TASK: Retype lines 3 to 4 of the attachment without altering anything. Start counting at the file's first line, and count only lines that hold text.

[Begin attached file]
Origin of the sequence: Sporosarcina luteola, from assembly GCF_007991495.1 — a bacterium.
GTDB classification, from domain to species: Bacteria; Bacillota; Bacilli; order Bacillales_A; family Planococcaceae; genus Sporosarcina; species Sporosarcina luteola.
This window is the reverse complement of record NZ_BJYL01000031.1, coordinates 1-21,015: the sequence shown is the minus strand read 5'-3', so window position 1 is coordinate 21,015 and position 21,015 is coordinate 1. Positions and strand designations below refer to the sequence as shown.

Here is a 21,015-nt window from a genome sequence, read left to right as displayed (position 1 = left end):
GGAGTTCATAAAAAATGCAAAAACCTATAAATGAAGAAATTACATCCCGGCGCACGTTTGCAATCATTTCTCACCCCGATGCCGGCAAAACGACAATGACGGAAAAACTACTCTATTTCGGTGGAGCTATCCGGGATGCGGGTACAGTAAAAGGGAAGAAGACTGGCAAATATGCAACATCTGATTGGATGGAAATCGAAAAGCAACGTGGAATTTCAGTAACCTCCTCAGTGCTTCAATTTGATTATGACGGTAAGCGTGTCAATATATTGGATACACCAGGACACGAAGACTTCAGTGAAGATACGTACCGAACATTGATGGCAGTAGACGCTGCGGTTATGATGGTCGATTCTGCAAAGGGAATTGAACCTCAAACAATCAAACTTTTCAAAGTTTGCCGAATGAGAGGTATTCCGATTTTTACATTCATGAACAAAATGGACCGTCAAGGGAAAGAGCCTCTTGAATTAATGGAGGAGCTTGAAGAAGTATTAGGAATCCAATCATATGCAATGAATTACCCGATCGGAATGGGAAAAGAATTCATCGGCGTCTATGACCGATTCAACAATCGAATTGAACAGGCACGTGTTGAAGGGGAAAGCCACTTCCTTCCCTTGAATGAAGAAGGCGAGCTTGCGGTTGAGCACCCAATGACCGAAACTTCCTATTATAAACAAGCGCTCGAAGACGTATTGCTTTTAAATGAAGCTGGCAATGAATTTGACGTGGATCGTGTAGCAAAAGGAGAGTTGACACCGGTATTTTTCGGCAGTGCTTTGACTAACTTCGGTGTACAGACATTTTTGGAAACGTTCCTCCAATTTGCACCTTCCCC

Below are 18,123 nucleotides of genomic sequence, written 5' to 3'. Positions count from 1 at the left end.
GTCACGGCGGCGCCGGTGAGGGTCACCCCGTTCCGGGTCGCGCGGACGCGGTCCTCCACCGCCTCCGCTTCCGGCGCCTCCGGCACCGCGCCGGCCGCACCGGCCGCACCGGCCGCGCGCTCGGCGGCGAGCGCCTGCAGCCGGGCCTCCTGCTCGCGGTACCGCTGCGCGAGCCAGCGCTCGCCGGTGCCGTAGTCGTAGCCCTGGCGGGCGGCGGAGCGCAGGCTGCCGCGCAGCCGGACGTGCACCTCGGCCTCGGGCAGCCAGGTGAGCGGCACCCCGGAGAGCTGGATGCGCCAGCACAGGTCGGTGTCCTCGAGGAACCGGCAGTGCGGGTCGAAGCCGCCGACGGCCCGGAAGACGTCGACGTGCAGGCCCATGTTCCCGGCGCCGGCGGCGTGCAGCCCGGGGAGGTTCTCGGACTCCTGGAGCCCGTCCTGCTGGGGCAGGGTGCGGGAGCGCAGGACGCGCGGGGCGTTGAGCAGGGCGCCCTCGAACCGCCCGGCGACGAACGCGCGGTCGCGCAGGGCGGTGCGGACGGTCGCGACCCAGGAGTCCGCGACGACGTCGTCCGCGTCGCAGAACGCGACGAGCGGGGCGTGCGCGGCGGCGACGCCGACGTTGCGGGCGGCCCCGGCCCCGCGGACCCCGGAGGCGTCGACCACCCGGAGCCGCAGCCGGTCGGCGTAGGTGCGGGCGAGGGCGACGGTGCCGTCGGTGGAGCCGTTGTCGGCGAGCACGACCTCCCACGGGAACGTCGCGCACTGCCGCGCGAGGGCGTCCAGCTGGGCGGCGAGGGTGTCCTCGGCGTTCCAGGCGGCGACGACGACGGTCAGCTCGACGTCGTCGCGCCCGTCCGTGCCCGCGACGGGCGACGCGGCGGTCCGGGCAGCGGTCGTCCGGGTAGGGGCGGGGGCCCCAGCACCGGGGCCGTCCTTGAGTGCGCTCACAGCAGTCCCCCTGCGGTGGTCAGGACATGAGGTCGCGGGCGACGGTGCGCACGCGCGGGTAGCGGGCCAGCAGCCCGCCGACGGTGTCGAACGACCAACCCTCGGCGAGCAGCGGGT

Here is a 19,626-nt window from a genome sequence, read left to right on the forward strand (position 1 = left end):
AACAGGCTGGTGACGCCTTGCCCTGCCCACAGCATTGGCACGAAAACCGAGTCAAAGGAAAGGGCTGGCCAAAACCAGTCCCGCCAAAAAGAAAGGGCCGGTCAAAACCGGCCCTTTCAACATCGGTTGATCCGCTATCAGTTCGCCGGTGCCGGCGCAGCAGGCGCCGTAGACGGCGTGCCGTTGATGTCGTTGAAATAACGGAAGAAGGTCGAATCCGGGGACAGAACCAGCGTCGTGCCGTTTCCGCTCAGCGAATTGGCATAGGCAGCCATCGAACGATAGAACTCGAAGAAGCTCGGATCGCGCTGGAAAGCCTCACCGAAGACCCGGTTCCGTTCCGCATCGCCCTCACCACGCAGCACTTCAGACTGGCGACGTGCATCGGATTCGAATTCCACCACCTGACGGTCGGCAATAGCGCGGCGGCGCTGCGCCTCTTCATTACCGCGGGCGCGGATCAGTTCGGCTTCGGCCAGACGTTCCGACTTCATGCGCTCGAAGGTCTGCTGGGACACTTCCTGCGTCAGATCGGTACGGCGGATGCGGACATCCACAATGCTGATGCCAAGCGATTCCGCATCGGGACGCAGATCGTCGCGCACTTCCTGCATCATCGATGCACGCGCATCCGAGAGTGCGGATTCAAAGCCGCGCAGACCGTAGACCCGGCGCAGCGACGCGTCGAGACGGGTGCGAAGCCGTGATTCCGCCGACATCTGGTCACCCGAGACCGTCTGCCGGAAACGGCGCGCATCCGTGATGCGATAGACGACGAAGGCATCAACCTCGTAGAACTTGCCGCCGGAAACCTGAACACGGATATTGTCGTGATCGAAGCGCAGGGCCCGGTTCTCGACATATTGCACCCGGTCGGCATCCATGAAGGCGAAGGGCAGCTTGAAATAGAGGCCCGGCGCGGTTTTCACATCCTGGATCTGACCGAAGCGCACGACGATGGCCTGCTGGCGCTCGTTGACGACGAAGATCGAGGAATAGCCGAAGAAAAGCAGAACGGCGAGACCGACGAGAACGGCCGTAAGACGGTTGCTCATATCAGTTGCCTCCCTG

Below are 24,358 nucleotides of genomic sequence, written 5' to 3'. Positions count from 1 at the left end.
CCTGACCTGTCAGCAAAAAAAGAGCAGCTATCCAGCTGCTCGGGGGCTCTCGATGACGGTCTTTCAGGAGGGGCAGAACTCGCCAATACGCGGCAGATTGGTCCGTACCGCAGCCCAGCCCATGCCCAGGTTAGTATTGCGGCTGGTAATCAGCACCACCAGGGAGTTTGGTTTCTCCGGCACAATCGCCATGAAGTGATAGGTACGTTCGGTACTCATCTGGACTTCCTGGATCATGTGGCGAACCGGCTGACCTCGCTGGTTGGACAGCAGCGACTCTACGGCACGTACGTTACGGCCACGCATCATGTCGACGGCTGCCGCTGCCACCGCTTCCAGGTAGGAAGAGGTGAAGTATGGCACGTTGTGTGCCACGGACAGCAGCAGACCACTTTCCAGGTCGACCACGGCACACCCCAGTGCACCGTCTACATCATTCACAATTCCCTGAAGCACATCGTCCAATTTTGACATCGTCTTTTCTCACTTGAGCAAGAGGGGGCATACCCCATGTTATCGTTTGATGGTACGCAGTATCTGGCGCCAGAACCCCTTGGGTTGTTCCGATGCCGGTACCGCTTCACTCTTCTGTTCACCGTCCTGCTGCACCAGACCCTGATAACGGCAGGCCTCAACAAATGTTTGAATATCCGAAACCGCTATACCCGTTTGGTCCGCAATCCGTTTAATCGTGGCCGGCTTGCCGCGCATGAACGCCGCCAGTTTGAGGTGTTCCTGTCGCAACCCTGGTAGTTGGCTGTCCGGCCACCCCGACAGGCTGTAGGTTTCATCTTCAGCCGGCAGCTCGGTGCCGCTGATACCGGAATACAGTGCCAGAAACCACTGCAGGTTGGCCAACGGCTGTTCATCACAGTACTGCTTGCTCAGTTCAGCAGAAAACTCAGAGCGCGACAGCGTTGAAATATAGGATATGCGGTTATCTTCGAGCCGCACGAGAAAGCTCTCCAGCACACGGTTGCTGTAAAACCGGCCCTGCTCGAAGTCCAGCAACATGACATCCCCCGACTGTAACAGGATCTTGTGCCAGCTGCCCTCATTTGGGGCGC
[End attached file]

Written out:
This window is the reverse complement of record NZ_BJYL01000031.1, coordinates 1-21,015: the sequence shown is the minus strand read 5'-3', so window position 1 is coordinate 21,015 and position 21,015 is coordinate 1. Positions and strand designations below refer to the sequence as shown.

Here is a 21,015-nt window from a genome sequence, read left to right as displayed (position 1 = left end):